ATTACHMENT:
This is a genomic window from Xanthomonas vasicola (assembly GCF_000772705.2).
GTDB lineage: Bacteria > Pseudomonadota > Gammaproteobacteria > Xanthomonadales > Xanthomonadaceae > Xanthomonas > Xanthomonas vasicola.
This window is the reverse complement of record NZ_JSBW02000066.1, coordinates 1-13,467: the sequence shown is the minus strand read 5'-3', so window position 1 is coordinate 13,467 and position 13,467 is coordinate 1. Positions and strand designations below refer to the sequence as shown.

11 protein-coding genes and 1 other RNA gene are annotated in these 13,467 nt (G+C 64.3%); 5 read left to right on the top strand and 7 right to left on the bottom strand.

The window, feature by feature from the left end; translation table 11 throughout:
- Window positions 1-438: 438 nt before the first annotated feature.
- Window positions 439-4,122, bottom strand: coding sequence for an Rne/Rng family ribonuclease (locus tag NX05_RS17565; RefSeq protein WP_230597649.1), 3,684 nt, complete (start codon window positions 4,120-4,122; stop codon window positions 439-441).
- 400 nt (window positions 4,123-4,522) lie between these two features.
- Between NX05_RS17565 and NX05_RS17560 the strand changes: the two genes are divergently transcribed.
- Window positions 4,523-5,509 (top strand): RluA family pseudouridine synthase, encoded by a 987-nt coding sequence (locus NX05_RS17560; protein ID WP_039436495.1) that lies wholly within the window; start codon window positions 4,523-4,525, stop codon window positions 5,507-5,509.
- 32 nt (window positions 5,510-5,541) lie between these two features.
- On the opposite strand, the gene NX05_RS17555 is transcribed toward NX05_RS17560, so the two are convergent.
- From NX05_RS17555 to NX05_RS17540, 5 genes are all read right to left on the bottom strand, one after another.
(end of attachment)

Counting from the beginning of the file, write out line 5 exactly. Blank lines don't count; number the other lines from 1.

The window, feature by feature from the left end; translation table 11 throughout: